Tears were definitely shed while saying goodbye to the children of San Martin school. The principal sincerely thanked us for our time and participation, which did not help the tears stop. There is not a single one of us who can say that we were not impacted by these children.
My heart aches thinking about leaving them behind. It aches about not going to that small school and loving on the kids whom I cannot even fully comprehend. I know it has only been a week, but somehow I cannot even imagine those children not being a part of my life anymore.
All of us have left pieces of our hearts at a little school in San Martin, and the rest of our hearts will never be the same.
After our departure from the school, we drove down the bumpy road back to home base to grab lunch, then head off to San Jose. We walked quite a way to the bus stop. I successfully asked a man in Spanish where the direct bus was! However… He answered in English, so I probably did not actually ask him correctly. But I like to think that I had a successful encounter. 😉
The bus ride to San Jose was surprisingly comfortable and nice. The difference between Cartago, where we stayed, and San Jose was astounding. More shops, big stores, so many people, and so much traffic. Many people tried to talk or sell stuff through the bus window from the middle of the road.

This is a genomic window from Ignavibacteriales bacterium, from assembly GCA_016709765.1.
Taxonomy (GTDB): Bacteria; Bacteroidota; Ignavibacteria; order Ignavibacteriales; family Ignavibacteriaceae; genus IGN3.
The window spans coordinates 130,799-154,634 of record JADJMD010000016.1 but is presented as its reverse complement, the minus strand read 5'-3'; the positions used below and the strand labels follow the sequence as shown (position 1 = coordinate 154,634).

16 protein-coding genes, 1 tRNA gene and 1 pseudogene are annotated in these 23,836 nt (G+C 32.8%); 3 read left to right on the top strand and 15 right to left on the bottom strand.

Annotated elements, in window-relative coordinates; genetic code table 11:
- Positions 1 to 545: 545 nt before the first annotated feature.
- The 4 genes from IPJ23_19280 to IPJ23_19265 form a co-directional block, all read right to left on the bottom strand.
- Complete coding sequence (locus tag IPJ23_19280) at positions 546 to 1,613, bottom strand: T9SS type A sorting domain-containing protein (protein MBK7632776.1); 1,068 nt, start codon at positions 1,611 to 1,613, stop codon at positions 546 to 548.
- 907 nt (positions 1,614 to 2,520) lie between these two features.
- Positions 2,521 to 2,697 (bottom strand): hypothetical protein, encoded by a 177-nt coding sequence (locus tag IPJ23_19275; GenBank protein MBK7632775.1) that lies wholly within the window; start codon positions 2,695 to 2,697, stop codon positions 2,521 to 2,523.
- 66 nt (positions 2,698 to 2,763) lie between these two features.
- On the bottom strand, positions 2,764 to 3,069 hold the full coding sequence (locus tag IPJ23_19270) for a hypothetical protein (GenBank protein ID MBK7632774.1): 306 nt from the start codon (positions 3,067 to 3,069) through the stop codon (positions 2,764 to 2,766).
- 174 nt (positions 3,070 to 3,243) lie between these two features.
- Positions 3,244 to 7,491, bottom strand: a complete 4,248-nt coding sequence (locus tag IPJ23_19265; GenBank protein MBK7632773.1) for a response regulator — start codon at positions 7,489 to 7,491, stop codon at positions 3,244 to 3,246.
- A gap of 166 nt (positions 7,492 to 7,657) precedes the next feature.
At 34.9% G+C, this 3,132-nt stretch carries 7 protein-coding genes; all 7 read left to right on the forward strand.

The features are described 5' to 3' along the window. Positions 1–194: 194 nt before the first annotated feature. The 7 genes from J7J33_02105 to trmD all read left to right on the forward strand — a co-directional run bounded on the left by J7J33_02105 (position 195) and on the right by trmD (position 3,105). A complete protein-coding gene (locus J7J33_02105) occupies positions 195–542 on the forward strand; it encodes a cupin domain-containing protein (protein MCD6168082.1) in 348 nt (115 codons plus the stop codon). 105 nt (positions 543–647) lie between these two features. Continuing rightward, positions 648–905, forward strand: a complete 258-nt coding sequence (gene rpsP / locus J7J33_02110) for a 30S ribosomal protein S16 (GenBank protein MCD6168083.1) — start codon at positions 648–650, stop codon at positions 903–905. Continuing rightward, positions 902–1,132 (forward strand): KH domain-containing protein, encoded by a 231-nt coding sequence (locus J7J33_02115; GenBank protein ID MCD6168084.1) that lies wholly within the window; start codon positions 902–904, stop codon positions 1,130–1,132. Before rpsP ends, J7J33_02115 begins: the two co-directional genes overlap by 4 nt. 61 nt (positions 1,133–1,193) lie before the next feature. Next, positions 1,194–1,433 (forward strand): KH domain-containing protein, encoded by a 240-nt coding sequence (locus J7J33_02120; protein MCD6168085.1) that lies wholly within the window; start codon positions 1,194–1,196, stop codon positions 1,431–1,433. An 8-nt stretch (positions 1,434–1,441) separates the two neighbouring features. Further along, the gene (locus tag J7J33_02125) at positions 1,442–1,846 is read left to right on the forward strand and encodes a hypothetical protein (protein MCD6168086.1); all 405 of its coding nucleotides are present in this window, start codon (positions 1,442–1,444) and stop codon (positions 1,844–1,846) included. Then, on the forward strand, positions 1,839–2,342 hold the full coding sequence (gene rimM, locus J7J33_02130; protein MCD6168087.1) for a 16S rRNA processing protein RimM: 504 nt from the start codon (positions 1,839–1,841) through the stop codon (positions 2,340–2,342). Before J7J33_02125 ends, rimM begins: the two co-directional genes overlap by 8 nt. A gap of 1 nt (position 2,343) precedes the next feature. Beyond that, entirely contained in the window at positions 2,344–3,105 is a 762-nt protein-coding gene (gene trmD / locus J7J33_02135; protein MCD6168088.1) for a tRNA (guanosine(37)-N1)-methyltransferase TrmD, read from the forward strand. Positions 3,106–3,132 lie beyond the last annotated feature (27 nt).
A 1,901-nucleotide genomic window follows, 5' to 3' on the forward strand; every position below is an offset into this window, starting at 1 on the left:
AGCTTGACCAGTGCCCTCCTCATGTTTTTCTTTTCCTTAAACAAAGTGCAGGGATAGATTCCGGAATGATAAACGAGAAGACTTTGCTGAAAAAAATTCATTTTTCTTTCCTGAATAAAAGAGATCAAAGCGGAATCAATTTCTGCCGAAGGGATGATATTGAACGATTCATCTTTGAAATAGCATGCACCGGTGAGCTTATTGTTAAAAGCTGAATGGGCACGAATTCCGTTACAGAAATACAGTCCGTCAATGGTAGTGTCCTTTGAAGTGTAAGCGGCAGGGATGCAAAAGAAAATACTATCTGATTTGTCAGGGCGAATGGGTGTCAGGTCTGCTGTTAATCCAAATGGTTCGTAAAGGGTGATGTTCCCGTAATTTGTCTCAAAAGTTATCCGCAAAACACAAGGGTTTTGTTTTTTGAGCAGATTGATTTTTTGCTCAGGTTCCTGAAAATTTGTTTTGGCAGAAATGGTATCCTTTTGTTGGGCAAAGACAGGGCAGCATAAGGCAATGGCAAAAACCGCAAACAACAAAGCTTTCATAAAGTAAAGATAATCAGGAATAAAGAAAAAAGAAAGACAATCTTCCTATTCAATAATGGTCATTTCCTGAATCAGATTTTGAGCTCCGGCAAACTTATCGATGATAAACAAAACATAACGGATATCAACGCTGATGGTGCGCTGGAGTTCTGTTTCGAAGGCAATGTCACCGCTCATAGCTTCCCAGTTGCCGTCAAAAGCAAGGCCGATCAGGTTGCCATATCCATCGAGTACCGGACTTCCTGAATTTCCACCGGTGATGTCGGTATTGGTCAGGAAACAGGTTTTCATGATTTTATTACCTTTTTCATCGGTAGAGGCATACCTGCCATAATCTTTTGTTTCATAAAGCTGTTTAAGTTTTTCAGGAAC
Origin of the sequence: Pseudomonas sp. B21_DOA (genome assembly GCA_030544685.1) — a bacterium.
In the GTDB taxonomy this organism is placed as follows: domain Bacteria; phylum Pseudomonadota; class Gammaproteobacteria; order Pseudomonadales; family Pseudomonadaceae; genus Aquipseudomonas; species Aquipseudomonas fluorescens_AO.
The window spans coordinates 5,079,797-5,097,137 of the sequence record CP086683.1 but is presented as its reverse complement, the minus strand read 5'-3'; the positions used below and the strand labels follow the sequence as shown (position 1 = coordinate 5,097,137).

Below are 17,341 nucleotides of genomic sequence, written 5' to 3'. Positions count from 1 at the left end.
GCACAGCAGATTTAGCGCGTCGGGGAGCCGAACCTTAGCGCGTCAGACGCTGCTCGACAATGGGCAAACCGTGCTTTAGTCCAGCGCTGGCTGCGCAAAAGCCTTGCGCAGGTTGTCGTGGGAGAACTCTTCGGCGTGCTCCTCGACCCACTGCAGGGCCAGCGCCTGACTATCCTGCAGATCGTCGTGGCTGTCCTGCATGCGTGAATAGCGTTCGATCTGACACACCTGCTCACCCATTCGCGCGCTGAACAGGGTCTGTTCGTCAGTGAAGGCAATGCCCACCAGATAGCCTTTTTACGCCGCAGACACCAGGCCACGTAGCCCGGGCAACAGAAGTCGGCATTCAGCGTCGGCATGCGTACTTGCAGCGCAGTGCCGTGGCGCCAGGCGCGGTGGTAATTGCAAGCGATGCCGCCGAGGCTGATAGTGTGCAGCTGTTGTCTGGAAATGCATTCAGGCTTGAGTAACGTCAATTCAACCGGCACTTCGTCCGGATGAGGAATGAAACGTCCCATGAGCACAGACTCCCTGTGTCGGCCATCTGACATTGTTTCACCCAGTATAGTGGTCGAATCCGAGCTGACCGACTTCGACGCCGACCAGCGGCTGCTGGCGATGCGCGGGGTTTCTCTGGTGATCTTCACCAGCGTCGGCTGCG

After a long walk and a fair amount of healthy confusion, we found our way to the market. The market was a skinny, long warehouse type thing stuffed full of things no one knows they need until they see it there. Some of us made it though the abysses quicker than others. (*Cough cough* Dr. Cooper and Courtney.) Those of us who made it through quickly got to experience the phenomenon we have named “Cat or Shirt?” This name came about because we were talking to, well listening to, a lady who wore a cat. With nothing underneath. Actually, according to her, it was an angel in the form of a dog who was pretending to be a cat. Confusing, I know. Her dog, that was actually a dog, allegedly had a highly unfortunate encounter with a mean motor cyclist who dropped a tick on it. Not only was this poor dog infected with ticks some mean person put on it, this dog also smells out witches and bad people like Katy Perry, Kim Kardashian, and Beyonce. As if that is not strange enough, this lady said that her father adopted her husband and that they are all pure Chinese. She was definitely not Chinese. She just kept talking and talking until Kyler pretended to see Courtney and yelled that we had to go get her. Then we all ran for our lives and our ears.